Curlin Filly On ‘Point’ for Weaver

|

Point of Honor | Adam Coglianese

By Joe Bianca

When Sunday’s 11th race at Gulfstream came off the turf after overnight rains, it lost a lot of its luster, as the field of lightly raced 2-year-old fillies scratched down significantly, leaving little proven dirt form. But the group was not devoid of talent, as one promising young filly showed when romping to a professional score at first asking.

Point of Honor (Curlin) was a popular item when put through the ring as hip 123 at the 2017 Keeneland September sale. After an intense round of bidding, the Siena Farms-bred chestnut topped out at $825,000. That wasn’t enough to reach her reserve, though the sum would’ve represented the second-highest lot for progeny of her sire at the marquee yearling auction had she sold.

Instead, she was privately purchased by Donato Lanni of Hill ‘n’ Dale Farms and showed up Sunday in Hallandale in the relatively unfamiliar blue, lime green and white silks of Stetson Racing for trainer George Weaver. Comfortably settling in a stalking position as the narrow 19-10 race favorite, Point of Honor pounced on the pacesetters nearing the turn for home, switched leads without asking and drew off strongly to a sharp, six-length tally going 1 1/16 miles, always a demanding distance for a first-time starter (video).

“We had kind of had some mixed signals; she had some good works on the dirt and the turf and she had come to the point where she was plenty fit enough,” Weaver said. “I chose to enter her in a turf race just to give her a run and see what she would do, but we did expect her to perform well and when they took it off the turf, I knew that she could handle the dirt very well. I definitely thought she had a decent chance to win and we were glad that not only did she win, but she did it pretty stylishly.”

Weaver may not have exactly nailed down which surface his filly was cut out for prior to her debut, but the former assistant to Todd Pletcher purposefully looked for a two-turn race to open her account with, which made sense given her morning activity.

“We liked her going in there, but she’s always been a filly that’s been workmanlike in her breezes,” he said. “She’s not the type of filly that’s going to break stopwatches and go in :46, but she always has acted like she’s had some class and quality to her. I didn’t want her to have to be chased after early in the race. I wanted her to have a chance to break and get in the bridle and not have to be hustling for the first quarter-mile, half-mile to keep up, because she’s just not a sprinter. It worked out very well and came together as I thought it would, so we’re very happy.”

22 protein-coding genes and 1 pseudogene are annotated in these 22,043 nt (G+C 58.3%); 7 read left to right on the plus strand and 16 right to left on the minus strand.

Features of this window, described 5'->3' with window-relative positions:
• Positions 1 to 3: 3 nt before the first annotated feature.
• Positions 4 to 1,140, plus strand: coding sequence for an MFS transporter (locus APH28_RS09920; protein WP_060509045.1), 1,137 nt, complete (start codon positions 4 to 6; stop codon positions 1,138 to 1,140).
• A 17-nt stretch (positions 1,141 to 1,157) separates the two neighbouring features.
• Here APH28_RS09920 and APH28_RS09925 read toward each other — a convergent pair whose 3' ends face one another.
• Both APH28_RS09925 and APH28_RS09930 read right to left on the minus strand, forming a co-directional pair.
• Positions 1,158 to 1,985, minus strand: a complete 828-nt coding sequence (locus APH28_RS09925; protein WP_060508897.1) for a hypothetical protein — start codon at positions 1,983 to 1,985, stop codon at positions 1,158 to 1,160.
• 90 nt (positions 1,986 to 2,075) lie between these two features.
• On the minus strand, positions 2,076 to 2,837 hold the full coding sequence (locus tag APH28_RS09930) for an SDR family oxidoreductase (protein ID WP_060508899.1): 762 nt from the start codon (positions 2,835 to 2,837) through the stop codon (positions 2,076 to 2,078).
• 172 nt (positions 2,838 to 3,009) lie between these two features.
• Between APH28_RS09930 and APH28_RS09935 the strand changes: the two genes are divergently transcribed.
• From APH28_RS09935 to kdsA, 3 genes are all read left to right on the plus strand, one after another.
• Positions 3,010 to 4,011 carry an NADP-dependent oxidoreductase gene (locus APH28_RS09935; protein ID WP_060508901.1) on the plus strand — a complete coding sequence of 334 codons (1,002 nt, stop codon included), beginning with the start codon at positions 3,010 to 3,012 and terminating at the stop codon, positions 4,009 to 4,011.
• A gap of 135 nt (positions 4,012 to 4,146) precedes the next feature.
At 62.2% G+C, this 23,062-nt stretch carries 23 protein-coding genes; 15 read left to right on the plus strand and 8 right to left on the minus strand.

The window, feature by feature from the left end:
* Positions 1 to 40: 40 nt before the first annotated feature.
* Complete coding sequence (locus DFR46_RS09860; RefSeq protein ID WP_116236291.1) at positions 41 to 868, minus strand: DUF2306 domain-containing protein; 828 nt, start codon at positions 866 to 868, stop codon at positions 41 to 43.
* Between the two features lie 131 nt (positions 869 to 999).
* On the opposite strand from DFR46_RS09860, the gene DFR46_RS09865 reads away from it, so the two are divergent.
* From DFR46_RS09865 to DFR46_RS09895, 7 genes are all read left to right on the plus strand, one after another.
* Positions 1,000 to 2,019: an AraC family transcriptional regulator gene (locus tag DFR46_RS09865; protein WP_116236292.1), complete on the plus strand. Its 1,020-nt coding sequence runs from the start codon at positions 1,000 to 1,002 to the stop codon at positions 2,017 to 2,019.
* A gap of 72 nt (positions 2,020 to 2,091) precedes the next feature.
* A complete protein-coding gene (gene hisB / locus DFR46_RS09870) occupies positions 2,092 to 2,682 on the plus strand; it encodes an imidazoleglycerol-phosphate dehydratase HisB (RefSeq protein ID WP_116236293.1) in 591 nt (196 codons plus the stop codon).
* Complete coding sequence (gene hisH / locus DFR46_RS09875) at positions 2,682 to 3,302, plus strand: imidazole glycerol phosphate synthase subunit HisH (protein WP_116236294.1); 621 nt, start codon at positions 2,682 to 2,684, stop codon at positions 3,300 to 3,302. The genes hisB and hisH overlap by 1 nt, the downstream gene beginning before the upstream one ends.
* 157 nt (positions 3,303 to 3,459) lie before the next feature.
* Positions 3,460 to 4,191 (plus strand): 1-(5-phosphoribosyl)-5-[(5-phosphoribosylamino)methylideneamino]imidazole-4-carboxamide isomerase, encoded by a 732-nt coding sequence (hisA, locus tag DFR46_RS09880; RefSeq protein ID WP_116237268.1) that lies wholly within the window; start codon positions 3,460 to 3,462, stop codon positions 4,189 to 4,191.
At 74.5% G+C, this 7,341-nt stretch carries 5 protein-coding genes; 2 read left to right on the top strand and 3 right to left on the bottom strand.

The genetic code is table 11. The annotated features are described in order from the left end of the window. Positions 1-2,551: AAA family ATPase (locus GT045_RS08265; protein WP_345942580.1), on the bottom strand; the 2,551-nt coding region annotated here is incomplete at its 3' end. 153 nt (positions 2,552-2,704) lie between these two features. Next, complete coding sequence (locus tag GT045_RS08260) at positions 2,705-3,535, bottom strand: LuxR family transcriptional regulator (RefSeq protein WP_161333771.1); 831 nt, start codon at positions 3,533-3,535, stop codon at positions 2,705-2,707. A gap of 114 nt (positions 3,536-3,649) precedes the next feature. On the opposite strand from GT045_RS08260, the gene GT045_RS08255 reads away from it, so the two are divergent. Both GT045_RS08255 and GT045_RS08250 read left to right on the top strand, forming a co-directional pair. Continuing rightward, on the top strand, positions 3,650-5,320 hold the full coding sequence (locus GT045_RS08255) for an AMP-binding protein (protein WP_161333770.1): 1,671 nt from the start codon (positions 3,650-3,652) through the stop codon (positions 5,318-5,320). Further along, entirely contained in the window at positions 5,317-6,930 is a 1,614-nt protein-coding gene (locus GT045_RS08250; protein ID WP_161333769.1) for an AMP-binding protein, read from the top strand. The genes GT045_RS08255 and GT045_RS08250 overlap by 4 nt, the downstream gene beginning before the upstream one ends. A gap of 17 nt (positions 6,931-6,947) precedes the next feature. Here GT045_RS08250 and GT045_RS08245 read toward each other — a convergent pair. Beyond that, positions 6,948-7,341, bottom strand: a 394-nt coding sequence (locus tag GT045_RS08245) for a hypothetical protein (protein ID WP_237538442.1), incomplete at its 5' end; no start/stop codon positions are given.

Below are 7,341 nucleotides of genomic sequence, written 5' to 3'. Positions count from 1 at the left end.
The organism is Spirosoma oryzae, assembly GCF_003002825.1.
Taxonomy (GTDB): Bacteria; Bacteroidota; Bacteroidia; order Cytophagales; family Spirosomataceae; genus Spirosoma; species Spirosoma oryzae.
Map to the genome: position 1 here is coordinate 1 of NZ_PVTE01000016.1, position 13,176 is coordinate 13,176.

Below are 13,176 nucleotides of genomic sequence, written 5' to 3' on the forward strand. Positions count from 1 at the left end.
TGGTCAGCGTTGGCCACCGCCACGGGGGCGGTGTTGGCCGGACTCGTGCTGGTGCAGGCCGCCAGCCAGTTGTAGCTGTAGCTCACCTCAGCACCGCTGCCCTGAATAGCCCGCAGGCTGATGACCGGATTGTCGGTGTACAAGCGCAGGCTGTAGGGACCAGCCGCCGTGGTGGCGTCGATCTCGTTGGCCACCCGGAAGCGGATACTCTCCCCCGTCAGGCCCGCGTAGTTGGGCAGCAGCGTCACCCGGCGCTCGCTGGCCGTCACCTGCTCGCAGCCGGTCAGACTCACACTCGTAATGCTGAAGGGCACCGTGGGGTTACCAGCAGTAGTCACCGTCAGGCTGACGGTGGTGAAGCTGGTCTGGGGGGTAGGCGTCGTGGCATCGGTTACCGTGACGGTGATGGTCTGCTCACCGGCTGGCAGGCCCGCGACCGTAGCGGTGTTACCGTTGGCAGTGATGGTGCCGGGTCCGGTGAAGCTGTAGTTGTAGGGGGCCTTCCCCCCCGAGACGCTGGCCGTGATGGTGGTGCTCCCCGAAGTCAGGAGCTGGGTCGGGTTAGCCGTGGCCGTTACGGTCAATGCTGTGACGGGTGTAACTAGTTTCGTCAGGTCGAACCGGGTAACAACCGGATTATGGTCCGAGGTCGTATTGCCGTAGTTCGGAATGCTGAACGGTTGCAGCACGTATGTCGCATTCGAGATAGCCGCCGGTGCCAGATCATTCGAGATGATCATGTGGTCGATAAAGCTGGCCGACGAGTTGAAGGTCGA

As for Point of Honor’s ownership, Stetson Racing is the brainchild of John Connelly, who made brief waves in the mid and late-2000s with trainer Bob Baffert under the name Stetson Land and Cattle, a California-based ranching company. The outfit’s crowning achievement came when capturing the 2007 GI Oak Leaf S. with Cry and Catch Me (Street Cry {Ire}), a Baffert trainee from the first crop of her Darley sire which also happened to feature a champion that year in GI Breeders’ Cup Juvenile hero and eventual GI Kentucky Derby winner Street Sense.

The dark bay was shelved for eight-plus months following her top-level tally and failed to recreate her peak form as a sophomore, but Connelly and Lanni took advantage of a significant update and realized a hefty profit when the former $150,000 Keeneland September buy and half-sister to 2012’s Cartier-winning Champion 2-Year-Old Filly Certify (Elusive Quality) hammered for $3.5 million to Live Oak Plantation at that term’s Fasig-Tipton November Sale. That, however, effectively marked the end of Stetson Land and Cattle’s involvement in racing, as it failed to win a race from just three starters afterward.

“[Connelly] got out of the business and now he’s back in a little bit and I buy him horses,” Lanni said. “He’s in California and spreads his horses around. He’s a really good guy, real quiet. Hopefully we’ll see his name a lot more often.”

Much of that may rely on the future of Point of Honor, who has impressed her conditioner with a temperament beyond her years thus far, particularly in Sunday’s unveiling.

“It wasn’t a surprise when she went over there and performed the way she did and she really handled everything in the paddock and the post parade,” Weaver said. “She showed the class that she’s always been showing us in the morning.”

Though Point of Honor earned a modest 71 Beyer for her performance, she’s bred to be precocious as a half-sister to juvenile SW Velvet Mood (Lonhro {Aus}) out of a half-sister to MGSP juvenile Capitano (Belong to Me), GSP juvenile Dilemma (Grand Slam) and Mr Freeze (To Honor and Serve), who flashed lofty talent as a 3-year-old this summer when crushing the GIII West Virginia Derby field by eight lengths. Weaver isn’t shy about having expectations for his filly, and he knows this is a good spot on the calendar to take your shots.

“We’ll see how the filly’s doing, but she’s got a nice pedigree and we’ll definitely want to take advantage of any stakes opportunities that present themselves,” he said. “Gulfstream’s got a nice program, Tampa’s across the way there too. At this time of year, any time you have a 3-year-old that can handle going a distance of ground and can run well on the dirt, you’ve got to be thinking about those spots. We think she’s good enough to perform in them, so we’ll be looking at them.”

Not a subscriber? Click here to sign up for the daily PDF or alerts.